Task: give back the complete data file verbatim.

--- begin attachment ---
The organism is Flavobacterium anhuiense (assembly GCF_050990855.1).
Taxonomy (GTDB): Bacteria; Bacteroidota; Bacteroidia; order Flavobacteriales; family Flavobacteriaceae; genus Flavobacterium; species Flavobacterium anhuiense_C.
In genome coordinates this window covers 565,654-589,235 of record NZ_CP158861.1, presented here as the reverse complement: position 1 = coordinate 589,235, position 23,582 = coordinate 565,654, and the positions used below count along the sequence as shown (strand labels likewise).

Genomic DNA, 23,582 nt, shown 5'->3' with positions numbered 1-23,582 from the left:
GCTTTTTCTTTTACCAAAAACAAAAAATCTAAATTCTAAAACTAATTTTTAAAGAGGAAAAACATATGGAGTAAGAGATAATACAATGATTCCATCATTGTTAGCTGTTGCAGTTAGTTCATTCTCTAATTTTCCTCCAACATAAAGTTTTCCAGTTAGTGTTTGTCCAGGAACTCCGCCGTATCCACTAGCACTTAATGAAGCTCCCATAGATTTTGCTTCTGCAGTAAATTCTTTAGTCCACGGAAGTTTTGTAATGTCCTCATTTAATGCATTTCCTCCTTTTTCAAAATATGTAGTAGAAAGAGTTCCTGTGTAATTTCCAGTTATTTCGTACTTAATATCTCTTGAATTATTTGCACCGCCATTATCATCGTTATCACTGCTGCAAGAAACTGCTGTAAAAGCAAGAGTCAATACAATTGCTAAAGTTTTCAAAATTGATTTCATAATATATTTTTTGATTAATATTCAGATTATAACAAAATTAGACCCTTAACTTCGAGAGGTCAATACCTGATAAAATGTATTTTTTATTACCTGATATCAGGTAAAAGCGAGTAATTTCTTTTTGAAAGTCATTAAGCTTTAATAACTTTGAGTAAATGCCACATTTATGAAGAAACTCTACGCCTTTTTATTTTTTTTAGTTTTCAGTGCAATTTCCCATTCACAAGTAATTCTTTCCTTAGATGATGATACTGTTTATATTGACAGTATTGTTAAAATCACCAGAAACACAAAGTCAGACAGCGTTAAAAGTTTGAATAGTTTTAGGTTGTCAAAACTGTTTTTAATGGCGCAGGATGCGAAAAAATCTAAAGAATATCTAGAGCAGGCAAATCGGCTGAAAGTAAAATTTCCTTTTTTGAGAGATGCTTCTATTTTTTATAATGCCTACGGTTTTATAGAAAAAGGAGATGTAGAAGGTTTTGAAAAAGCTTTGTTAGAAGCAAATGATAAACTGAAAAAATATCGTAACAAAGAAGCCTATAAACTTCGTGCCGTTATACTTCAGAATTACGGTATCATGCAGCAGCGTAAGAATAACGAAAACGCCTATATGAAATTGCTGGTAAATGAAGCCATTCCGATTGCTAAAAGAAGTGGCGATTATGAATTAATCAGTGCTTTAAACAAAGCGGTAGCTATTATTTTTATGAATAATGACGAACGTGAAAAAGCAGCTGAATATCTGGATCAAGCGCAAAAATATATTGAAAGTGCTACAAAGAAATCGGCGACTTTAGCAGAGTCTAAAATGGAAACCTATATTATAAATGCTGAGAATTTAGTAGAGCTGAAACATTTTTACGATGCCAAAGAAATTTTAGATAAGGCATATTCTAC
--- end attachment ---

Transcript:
The organism is Flavobacterium anhuiense (assembly GCF_050990855.1).
Taxonomy (GTDB): Bacteria; Bacteroidota; Bacteroidia; order Flavobacteriales; family Flavobacteriaceae; genus Flavobacterium; species Flavobacterium anhuiense_C.
In genome coordinates this window covers 565,654-589,235 of record NZ_CP158861.1, presented here as the reverse complement: position 1 = coordinate 589,235, position 23,582 = coordinate 565,654, and the positions used below count along the sequence as shown (strand labels likewise).

Genomic DNA, 23,582 nt, shown 5'->3' with positions numbered 1-23,582 from the left:
GCTTTTTCTTTTACCAAAAACAAAAAATCTAAATTCTAAAACTAATTTTTAAAGAGGAAAAACATATGGAGTAAGAGATAATACAATGATTCCATCATTGTTAGCTGTTGCAGTTAGTTCATTCTCTAATTTTCCTCCAACATAAAGTTTTCCAGTTAGTGTTTGTCCAGGAACTCCGCCGTATCCACTAGCACTTAATGAAGCTCCCATAGATTTTGCTTCTGCAGTAAATTCTTTAGTCCACGGAAGTTTTGTAATGTCCTCATTTAATGCATTTCCTCCTTTTTCAAAATATGTAGTAGAAAGAGTTCCTGTGTAATTTCCAGTTATTTCGTACTTAATATCTCTTGAATTATTTGCACCGCCATTATCATCGTTATCACTGCTGCAAGAAACTGCTGTAAAAGCAAGAGTCAATACAATTGCTAAAGTTTTCAAAATTGATTTCATAATATATTTTTTGATTAATATTCAGATTATAACAAAATTAGACCCTTAACTTCGAGAGGTCAATACCTGATAAAATGTATTTTTTATTACCTGATATCAGGTAAAAGCGAGTAATTTCTTTTTGAAAGTCATTAAGCTTTAATAACTTTGAGTAAATGCCACATTTATGAAGAAACTCTACGCCTTTTTATTTTTTTTAGTTTTCAGTGCAATTTCCCATTCACAAGTAATTCTTTCCTTAGATGATGATACTGTTTATATTGACAGTATTGTTAAAATCACCAGAAACACAAAGTCAGACAGCGTTAAAAGTTTGAATAGTTTTAGGTTGTCAAAACTGTTTTTAATGGCGCAGGATGCGAAAAAATCTAAAGAATATCTAGAGCAGGCAAATCGGCTGAAAGTAAAATTTCCTTTTTTGAGAGATGCTTCTATTTTTTATAATGCCTACGGTTTTATAGAAAAAGGAGATGTAGAAGGTTTTGAAAAAGCTTTGTTAGAAGCAAATGATAAACTGAAAAAATATCGTAACAAAGAAGCCTATAAACTTCGTGCCGTTATACTTCAGAATTACGGTATCATGCAGCAGCGTAAGAATAACGAAAACGCCTATATGAAATTGCTGGTAAATGAAGCCATTCCGATTGCTAAAAGAAGTGGCGATTATGAATTAATCAGTGCTTTAAACAAAGCGGTAGCTATTATTTTTATGAATAATGACGAACGTGAAAAAGCAGCTGAATATCTGGATCAAGCGCAAAAATATATTGAAAGTGCTACAAAGAAATCGGCGACTTTAGCAGAGTCTAAAATGGAAACCTATATTATAAATGCTGAGAATTTAGTAGAGCTGAAACATTTTTACGATGCCAAAGAAATTTTAGATAAGGCATATTCTAC